I do not recommend that Cc (200pF) be directly connected to -IN. -IN is very susceptible to capacitance causing instability. Mount the two feedback resistors very close to -IN. Connect Cc to the other side of the lower leg NFB resistor. This is the ground end of Ri+Ci.

Try increasing the gain to see the effect on the overshoot. That middle plot showing significant overshoot looks typical of a PM<60 and probably much lower.

With the right combination of components and lead lengths and gain the overshoot should just about disappear before the square wave becomes too "rounded". This is a good clue to PM of 80

I would not use Cf + Rf2, until I had a lot more experience on stability compensation. I don't believe adjusting those two component values are a beginner task. However in discrete amps Cf~3pF to 10pF are often used to trim in the stability.
__________________
regards Andrew T.

Last edited by AndrewT; 12th August 2012 at 12:35 PM.
  Reply With Quote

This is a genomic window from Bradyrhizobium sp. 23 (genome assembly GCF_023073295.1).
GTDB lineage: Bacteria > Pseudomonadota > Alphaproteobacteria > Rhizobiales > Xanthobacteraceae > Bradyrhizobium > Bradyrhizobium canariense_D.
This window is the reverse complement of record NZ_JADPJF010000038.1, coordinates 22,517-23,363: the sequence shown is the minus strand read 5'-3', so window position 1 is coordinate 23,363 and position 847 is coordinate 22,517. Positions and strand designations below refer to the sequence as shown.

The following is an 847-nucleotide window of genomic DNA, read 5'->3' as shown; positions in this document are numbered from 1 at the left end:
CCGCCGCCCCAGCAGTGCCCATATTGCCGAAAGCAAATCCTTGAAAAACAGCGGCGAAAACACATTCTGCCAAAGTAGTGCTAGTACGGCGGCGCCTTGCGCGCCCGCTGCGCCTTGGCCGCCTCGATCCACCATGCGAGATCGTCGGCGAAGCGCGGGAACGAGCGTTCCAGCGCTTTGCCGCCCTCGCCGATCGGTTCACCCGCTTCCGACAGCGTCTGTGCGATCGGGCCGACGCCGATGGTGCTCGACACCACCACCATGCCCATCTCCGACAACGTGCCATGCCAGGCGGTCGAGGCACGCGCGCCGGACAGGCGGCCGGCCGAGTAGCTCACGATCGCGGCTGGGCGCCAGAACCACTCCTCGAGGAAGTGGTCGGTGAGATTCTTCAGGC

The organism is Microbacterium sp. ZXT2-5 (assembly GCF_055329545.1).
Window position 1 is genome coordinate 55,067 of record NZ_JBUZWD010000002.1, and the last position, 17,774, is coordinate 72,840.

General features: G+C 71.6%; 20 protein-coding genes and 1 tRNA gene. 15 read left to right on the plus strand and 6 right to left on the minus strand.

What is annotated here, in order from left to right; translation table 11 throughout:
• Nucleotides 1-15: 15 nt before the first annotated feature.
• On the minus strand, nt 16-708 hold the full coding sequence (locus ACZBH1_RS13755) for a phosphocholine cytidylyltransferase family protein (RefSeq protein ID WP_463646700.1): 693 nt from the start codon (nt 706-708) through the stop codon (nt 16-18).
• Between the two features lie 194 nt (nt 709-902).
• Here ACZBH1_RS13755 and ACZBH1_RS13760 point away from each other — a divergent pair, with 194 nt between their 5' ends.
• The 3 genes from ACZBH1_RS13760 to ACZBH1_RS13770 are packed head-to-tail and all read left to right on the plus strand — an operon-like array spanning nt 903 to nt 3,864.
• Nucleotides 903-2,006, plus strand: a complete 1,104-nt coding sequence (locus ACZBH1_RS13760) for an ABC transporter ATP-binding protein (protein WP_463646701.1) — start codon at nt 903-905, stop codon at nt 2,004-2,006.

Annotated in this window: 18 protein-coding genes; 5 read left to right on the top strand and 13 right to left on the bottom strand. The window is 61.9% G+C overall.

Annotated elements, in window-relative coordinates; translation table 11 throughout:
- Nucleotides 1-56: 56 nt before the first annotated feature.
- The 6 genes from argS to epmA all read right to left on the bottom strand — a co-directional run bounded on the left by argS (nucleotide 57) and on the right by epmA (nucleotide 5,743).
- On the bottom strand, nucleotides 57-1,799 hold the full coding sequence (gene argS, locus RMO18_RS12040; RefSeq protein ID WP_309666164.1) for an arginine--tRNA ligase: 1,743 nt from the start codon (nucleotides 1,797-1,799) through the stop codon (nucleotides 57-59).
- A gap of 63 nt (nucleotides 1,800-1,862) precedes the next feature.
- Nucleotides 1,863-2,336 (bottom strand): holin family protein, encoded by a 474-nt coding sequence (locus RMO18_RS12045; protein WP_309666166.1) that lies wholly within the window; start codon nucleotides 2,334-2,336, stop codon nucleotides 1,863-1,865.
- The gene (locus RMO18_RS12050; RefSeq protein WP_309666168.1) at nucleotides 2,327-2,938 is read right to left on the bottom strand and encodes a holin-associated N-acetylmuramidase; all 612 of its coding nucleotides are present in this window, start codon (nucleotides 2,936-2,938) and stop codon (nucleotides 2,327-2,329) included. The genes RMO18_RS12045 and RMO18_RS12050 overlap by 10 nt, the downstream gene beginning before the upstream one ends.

Old 13th August 2012, 04:26 AM   #3
Marc Vi is offline Marc Vi  Netherlands
diyAudio Member
 
Join Date: Feb 2004
Location: The Netherlands
I already use a Zobel R+C, an output inductor L//R: see schematic.
I also use Cs's fitted very close to the power pins.

My question was if it is better or not to apply the feedback compensation network as suggested in the datasheet. So I did the experiment with and without those components and I found it is (much) better not to use them.

You confirmed my results. Indeed connecting the Cc of 220 pF to the -IN causes overshoot and makes the amplifier more sensitive for oscillation. You better connect it to the ground, making it an input filter. I apply an input filter of 1 Kohm + 1 nF, so the - 3 dB point will be app. 160 kHz.

You also confirmed not to use Cf + Rf2.

I think the LM3886 is a good product. I am suprised why they give in the datasheet the wrong advises.

Marc.
Attached Images
File Type: jpg LM3886.jpg (36.5 KB, 373 views)
  Reply With Quote
Old 13th August 2012, 09:54 AM   #4
AndrewT is offline AndrewT  Scotland
diyAudio Member
 
Join Date: Jul 2004
Location: Scottish Borders